I once had someone tell me that I should leave the interpretation of prophecy
to the "experts."

 I replied with the question, "whose 'experts' would that be?

The proponents of Immanence (or, as I call it, Immediacy) who say that Jesus can still come back at any time, without warning? Or would that be the Classical Historicism advocated by the Latin (Western) writers? These would be hard to reconcile, since one advocated millennialism while the other advocated amillennialism.

 Of course, another argument that arose was between the Latin (Catholic) writers and the Greek (Orthodox) writers. While the Catholic theologians advocated an interpretive approach to prophecy, The Orthodox writers advocated a non-interpretive Realized Eschatology that said prophecy couldn't be interpreted
in the first place, and would only be understood after the fact. This (and many other things) would lead to the Great East-West Schism of 1050 AD. Obviously, there seems to be a difference between these two groups of "experts."

Would these "experts" be from Protestant Historicism? It was just like the Classical Historical approach advocated by the Catholics, except that they identified the Catholics as the "Whore of Babylon," and the Pope as the "beast. Of course, the Catholic "experts" immediately fire back. Certain Jesuits even forwarded the eschatologies of Futurism or Preterism. Seems like an awful lot of "experts" were saying completely different things.

The 17th Century saw an explosion of new "experts,' all teaching their own interpretations of prophecy, and arriving at even more bizarre eschatologies and theologies. Of course, there is the biggie that arose when Darby, Scofield, Anderson, McDonald, and the Dispensationalists of the Plymouth Brethren introduced us to the concept of the "rapture" (though no one else had ever heard of such a thing)? And they even came up with three different flavors-- pre-, mid-, and post-tribulationalism.Then again, there was Joseph Smith and the Mormons with their "True Church," which was--of course--supported by their own interpretations of prophecy. There were also the "experts" Swedenborg, Fairbairn, and the allegorical-only Idealists who advocated their own "true interpretation" of prophecy. There was also the "experts" Smith and White who began the Adventists cult movement by fusing elements of Protestant Historicism, Dispensationalism, and Idealism, all of which revealed that they were the "True Church.".  Of course, there was Russel and the Jehovah's Witnesses, there to tell us via prophecy that they were the only "true Church." There sure were a lot of "experts" telling us that theirs was the "True Church" according to their interpretations.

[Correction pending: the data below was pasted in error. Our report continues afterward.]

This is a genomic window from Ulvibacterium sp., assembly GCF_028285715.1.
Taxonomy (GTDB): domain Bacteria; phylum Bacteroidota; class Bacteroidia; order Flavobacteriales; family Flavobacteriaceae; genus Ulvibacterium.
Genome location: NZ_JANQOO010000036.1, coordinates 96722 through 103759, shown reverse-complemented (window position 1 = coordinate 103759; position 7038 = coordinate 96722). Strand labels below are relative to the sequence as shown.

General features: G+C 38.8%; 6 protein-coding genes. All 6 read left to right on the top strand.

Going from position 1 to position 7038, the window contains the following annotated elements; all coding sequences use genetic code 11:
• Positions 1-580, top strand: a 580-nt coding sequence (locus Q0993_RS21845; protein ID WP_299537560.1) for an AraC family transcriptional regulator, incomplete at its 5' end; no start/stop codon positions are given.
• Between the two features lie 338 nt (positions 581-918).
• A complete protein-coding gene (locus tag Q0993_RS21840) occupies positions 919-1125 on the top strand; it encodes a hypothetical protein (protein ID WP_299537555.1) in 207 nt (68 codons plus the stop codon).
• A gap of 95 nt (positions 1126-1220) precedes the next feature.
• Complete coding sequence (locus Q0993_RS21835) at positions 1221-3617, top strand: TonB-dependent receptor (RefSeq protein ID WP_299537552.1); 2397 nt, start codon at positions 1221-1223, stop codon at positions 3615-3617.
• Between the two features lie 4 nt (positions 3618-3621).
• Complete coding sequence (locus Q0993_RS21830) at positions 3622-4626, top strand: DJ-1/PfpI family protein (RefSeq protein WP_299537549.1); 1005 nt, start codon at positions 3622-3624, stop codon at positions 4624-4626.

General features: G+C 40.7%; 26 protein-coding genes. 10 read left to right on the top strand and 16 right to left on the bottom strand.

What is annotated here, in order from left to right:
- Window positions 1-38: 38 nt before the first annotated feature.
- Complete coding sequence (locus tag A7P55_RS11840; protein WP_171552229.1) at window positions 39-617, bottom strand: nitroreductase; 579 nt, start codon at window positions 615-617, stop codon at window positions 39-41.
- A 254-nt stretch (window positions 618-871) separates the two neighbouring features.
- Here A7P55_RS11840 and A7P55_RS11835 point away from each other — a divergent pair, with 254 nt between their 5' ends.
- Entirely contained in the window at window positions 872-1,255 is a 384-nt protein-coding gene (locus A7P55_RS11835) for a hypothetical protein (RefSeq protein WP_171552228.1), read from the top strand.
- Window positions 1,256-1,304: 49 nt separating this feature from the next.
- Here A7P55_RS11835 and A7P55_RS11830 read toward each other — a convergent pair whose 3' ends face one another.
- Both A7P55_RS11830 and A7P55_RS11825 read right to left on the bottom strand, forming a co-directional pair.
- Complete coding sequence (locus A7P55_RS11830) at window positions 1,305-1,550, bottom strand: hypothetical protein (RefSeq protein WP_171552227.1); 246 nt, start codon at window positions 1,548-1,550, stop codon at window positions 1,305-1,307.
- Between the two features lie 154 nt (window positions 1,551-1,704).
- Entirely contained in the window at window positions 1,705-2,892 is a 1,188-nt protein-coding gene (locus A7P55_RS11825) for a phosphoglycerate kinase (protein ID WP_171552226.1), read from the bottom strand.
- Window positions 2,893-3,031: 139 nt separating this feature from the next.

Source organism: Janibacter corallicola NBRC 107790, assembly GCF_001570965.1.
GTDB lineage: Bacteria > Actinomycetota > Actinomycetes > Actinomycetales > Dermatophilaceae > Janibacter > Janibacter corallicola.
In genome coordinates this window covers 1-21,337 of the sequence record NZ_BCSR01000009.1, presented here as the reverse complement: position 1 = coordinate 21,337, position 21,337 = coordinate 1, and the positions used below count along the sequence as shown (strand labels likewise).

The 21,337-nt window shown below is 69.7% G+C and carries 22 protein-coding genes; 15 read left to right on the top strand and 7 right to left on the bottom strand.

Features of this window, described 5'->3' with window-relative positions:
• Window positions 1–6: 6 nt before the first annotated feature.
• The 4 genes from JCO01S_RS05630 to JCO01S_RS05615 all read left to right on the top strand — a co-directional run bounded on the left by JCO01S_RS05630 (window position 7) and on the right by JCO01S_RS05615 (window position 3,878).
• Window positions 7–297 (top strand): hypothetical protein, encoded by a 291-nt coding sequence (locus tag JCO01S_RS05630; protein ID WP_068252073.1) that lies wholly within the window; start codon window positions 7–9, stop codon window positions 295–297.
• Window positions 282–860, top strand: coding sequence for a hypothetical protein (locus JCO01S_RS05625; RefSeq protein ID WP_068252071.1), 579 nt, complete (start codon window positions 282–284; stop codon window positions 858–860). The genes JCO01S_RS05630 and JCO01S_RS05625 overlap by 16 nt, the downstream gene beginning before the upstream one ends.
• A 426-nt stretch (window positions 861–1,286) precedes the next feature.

Since then, we've had a whole slew of new "experts" arise to tell how prophecy works, including Armstrong and his "British Israelism," various "gurus" mingling Christian teachings with Eastern Mysticism, the Reconstructionists who tell us that religion is "evolutionary" and continuously created, C.H. Cobb and
his own brand of "Realized Eschatology" in which Jesus was not the fulfillment of prophecy, but deliberately fulfilled prophecy by reading the Old Testament as it were a play book for the New Orleans Saints. Which of these "experts" should we read and heed?

If there is one thing that is totally messed up, it's that 1/3rd of the Bible known as prophecy, and they way all of the different "experts" have been handling it.

Forunately, I've found the methodology that cuts through all of the distortions and noise, and it comes straight from the mouth of Jesus and His prophets--Triunism.

Triunism takes into account all historical facts and figures, and it doesn't require one to skip over a single segment of history or leave out a single bibical personality to work (as is typicaly of all the other schools of
prophetic interpretation). Triunism takes into account all biblical statements, in every timeframe, and in every mode of interpretation.

Seem like a bold statement?

Maybe. But if you take a gander at my hypothesis, you may quickly find yourself realizing that it's the only thing that makes sense of everything in scripture and history, and why there were so many different kinds of "experts" throughout the history of the churches.

And guess what?

I'm not interested in starting my own "True Church;" I'm just trying to inform and straighten out the ones we already have!



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